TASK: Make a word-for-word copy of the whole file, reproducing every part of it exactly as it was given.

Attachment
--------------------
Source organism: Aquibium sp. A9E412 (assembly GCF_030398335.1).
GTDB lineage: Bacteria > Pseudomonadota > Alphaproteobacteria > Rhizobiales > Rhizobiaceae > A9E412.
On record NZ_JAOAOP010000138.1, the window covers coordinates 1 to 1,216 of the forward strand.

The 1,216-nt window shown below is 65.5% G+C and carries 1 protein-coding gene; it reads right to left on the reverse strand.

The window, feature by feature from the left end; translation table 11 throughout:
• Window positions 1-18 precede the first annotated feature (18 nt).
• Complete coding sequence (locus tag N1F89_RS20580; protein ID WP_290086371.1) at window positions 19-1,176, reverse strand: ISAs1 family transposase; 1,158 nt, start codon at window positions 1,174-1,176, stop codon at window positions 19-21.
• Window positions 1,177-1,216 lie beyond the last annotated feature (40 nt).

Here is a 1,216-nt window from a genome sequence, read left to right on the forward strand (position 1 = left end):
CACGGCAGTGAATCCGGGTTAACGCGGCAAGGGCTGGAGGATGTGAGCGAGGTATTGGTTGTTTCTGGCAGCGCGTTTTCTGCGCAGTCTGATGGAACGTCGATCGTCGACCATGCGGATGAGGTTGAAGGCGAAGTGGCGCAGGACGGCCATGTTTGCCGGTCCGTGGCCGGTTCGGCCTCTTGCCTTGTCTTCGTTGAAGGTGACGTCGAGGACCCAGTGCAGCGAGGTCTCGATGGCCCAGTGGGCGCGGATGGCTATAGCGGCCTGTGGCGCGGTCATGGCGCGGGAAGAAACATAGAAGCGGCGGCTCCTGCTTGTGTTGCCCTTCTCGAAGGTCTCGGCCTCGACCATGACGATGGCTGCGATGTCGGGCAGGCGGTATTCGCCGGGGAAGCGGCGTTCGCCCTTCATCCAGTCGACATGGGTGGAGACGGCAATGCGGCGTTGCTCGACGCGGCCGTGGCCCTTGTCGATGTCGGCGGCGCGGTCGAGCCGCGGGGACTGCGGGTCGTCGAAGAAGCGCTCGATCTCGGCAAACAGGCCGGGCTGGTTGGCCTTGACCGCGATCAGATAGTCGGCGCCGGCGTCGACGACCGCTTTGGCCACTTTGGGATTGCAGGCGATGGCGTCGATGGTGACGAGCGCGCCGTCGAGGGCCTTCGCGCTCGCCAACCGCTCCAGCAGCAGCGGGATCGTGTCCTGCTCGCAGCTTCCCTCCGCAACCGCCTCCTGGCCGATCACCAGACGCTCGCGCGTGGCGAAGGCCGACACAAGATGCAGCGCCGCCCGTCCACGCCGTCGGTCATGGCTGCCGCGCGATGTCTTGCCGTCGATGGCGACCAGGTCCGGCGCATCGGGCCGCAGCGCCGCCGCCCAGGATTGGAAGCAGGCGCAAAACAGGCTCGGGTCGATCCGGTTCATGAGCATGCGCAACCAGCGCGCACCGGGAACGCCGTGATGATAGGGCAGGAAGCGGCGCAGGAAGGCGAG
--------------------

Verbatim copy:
Source organism: Aquibium sp. A9E412 (assembly GCF_030398335.1).
GTDB lineage: Bacteria > Pseudomonadota > Alphaproteobacteria > Rhizobiales > Rhizobiaceae > A9E412.
On record NZ_JAOAOP010000138.1, the window covers coordinates 1 to 1,216 of the forward strand.

The 1,216-nt window shown below is 65.5% G+C and carries 1 protein-coding gene; it reads right to left on the reverse strand.

The window, feature by feature from the left end; translation table 11 throughout:
• Window positions 1-18 precede the first annotated feature (18 nt).
• Complete coding sequence (locus tag N1F89_RS20580; protein ID WP_290086371.1) at window positions 19-1,176, reverse strand: ISAs1 family transposase; 1,158 nt, start codon at window positions 1,174-1,176, stop codon at window positions 19-21.
• Window positions 1,177-1,216 lie beyond the last annotated feature (40 nt).

Here is a 1,216-nt window from a genome sequence, read left to right on the forward strand (position 1 = left end):
CACGGCAGTGAATCCGGGTTAACGCGGCAAGGGCTGGAGGATGTGAGCGAGGTATTGGTTGTTTCTGGCAGCGCGTTTTCTGCGCAGTCTGATGGAACGTCGATCGTCGACCATGCGGATGAGGTTGAAGGCGAAGTGGCGCAGGACGGCCATGTTTGCCGGTCCGTGGCCGGTTCGGCCTCTTGCCTTGTCTTCGTTGAAGGTGACGTCGAGGACCCAGTGCAGCGAGGTCTCGATGGCCCAGTGGGCGCGGATGGCTATAGCGGCCTGTGGCGCGGTCATGGCGCGGGAAGAAACATAGAAGCGGCGGCTCCTGCTTGTGTTGCCCTTCTCGAAGGTCTCGGCCTCGACCATGACGATGGCTGCGATGTCGGGCAGGCGGTATTCGCCGGGGAAGCGGCGTTCGCCCTTCATCCAGTCGACATGGGTGGAGACGGCAATGCGGCGTTGCTCGACGCGGCCGTGGCCCTTGTCGATGTCGGCGGCGCGGTCGAGCCGCGGGGACTGCGGGTCGTCGAAGAAGCGCTCGATCTCGGCAAACAGGCCGGGCTGGTTGGCCTTGACCGCGATCAGATAGTCGGCGCCGGCGTCGACGACCGCTTTGGCCACTTTGGGATTGCAGGCGATGGCGTCGATGGTGACGAGCGCGCCGTCGAGGGCCTTCGCGCTCGCCAACCGCTCCAGCAGCAGCGGGATCGTGTCCTGCTCGCAGCTTCCCTCCGCAACCGCCTCCTGGCCGATCACCAGACGCTCGCGCGTGGCGAAGGCCGACACAAGATGCAGCGCCGCCCGTCCACGCCGTCGGTCATGGCTGCCGCGCGATGTCTTGCCGTCGATGGCGACCAGGTCCGGCGCATCGGGCCGCAGCGCCGCCGCCCAGGATTGGAAGCAGGCGCAAAACAGGCTCGGGTCGATCCGGTTCATGAGCATGCGCAACCAGCGCGCACCGGGAACGCCGTGATGATAGGGCAGGAAGCGGCGCAGGAAGGCGAG